In India, bathing has always been accorded the status of a sacred, healing ritual. Ancient Ayurvedic texts speak of therapeutic baths with rose petals, honey, milk, and turmeric, preceded by a luxurious full-body massage with warm oils and followed by skin treatments with rich herbal pastes and fragrant floral waters. These Ayurvedic baths were designed to restore balance to the body, mind, and spirit.

Ayurveda views bathing as a form of holistic therapy. A daily bath, especially in the morning is an important part of an Ayurvedic daily routine. It adds a profoundly healing dimension to your day and your life. Ayurvedic medical texts report many benefits from the healing bath. The simple act of taking a bath provides a full complement of mind-body rewards without any effort on your part:

  • Relaxes tense muscles 

  •  Opens clogged pores 

  • Moisturizes tissues 

  • Banishes bad moods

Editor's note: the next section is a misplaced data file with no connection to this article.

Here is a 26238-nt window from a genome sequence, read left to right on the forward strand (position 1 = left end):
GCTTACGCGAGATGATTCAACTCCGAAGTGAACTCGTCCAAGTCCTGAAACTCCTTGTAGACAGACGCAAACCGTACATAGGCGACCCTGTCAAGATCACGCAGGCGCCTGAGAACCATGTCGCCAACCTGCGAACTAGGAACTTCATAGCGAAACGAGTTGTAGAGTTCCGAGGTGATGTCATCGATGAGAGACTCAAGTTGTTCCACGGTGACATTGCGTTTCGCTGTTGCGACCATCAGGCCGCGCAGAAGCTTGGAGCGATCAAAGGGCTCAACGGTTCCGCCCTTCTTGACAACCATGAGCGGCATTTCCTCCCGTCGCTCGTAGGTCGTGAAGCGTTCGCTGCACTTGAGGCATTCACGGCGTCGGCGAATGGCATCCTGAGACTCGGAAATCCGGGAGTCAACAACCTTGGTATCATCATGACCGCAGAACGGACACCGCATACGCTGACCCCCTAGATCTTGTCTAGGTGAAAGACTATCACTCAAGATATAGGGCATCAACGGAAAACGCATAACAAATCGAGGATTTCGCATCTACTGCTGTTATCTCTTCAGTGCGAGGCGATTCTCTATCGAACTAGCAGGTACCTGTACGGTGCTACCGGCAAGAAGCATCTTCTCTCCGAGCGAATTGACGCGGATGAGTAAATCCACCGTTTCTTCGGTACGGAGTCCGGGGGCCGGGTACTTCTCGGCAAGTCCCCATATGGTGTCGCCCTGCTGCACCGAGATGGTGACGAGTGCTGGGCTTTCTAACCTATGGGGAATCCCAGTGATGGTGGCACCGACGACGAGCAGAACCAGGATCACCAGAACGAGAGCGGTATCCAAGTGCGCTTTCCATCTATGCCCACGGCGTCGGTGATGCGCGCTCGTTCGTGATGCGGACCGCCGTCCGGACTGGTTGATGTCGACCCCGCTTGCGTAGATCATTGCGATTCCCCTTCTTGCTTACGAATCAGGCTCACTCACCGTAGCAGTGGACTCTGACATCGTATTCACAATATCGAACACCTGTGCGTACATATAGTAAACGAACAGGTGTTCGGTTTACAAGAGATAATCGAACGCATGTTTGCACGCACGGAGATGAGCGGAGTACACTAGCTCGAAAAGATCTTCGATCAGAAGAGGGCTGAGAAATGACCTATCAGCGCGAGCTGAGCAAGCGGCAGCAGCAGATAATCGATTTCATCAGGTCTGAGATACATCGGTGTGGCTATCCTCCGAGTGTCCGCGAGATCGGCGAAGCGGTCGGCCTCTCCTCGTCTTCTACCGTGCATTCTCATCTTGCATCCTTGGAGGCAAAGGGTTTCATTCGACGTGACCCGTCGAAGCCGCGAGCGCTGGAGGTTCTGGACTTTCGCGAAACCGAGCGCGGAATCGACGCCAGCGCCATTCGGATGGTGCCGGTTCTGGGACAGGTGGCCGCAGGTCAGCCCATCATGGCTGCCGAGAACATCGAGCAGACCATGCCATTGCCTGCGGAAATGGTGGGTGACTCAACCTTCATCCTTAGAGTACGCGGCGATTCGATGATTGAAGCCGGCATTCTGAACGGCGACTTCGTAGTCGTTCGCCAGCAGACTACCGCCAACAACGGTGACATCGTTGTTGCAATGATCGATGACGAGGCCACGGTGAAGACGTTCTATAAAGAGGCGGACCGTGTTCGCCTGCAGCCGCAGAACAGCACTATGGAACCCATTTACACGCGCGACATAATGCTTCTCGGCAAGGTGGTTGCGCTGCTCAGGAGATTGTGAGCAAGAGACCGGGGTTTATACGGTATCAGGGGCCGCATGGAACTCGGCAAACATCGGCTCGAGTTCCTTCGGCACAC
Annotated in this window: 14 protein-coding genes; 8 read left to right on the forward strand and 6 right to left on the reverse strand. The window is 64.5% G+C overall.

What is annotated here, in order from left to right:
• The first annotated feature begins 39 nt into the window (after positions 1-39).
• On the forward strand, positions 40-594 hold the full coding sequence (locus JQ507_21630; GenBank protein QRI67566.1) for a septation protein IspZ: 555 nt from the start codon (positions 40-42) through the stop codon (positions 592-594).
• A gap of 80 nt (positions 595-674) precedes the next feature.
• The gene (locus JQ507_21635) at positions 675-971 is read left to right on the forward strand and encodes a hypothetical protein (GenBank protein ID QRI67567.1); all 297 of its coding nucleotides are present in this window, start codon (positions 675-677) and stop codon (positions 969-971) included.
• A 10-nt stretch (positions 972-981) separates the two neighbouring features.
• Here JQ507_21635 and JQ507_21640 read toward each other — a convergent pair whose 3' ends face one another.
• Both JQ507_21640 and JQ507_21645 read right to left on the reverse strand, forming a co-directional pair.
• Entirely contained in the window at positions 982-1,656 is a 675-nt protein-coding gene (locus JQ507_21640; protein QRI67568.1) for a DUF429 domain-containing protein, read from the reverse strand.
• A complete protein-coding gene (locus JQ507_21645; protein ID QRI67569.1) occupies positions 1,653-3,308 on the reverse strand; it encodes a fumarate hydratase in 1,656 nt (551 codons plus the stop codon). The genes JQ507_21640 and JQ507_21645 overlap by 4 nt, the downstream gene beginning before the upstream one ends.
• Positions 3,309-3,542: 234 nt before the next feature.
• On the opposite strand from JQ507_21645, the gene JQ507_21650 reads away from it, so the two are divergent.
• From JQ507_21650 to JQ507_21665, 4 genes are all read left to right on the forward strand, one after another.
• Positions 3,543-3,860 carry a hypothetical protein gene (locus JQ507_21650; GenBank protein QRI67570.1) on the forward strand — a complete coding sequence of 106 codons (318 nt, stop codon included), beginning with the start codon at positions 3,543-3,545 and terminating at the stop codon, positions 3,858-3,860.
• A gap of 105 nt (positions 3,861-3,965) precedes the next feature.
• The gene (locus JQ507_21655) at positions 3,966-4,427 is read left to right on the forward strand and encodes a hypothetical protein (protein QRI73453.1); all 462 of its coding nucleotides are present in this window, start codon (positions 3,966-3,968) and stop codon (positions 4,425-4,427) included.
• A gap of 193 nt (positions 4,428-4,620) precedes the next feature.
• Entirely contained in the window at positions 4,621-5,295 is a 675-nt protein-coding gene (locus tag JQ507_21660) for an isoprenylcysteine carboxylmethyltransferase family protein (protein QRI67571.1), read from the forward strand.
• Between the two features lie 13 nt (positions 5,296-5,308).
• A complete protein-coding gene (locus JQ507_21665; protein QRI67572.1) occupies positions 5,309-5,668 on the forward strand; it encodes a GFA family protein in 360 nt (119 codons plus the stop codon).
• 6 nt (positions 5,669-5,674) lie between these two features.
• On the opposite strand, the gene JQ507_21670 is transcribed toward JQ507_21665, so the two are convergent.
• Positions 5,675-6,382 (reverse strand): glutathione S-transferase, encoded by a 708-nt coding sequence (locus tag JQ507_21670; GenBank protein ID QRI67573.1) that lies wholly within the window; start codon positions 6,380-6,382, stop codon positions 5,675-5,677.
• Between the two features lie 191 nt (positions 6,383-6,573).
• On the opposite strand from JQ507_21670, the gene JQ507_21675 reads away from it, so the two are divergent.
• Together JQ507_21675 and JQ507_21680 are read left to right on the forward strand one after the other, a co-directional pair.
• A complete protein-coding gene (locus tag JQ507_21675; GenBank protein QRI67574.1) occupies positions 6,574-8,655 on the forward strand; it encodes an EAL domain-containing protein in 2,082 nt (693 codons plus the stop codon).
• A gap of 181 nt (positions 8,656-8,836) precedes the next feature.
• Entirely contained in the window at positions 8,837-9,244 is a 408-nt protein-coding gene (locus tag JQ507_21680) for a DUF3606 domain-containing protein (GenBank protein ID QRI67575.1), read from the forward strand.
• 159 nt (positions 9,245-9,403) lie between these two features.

• Calms the mind and balances the emotions 

  • Removes sweat, dirt, and environmental toxins from the skin 

  •  Enhances physical energy levels and improves metal clarity

To transform an ordinary bath into a healing Ayurvedic self-care ritual follow these tips:

  • Prepare your bath with traditional Ayurvedic herbs.*

  • Do not bathe in a hurry, take your time.

  • Practice deep breathing while soaking in your bath.

  • Try to relax, so that both mind and body benefit.

  • Use gentle natural gentle aromatherapy products, not harsh synthetic fragrances, which add to the toxic burden on your body.

  • Make sure your bathwater is pure and clean.

  • After you towel off, spritz your body with rose water and apply warm dosha-specific oils.

*Herbal Bath Recipe

3 tablespoons of green gram powder
½ tablespoon of turmeric powder
¼ teaspoon of ginger powder
2 tablespoon of rose petals
1 tablespoon of raw organic honey
½ cup of almond milk or 1 tablespoon of almond oil
5–7 drops of rose, lavender, or geranium pure essential oil

As you’re drawing a warm bath, add ingredients to the water in the order listed. Swish your hand in the water to blend after each addition. Enjoy!  

 

Disclaimer
The sole purpose of these articles is to provide information about the tradition of Ayurveda. This information is not intended for use in the diagnosis, treatment, cure, or prevention of any disease.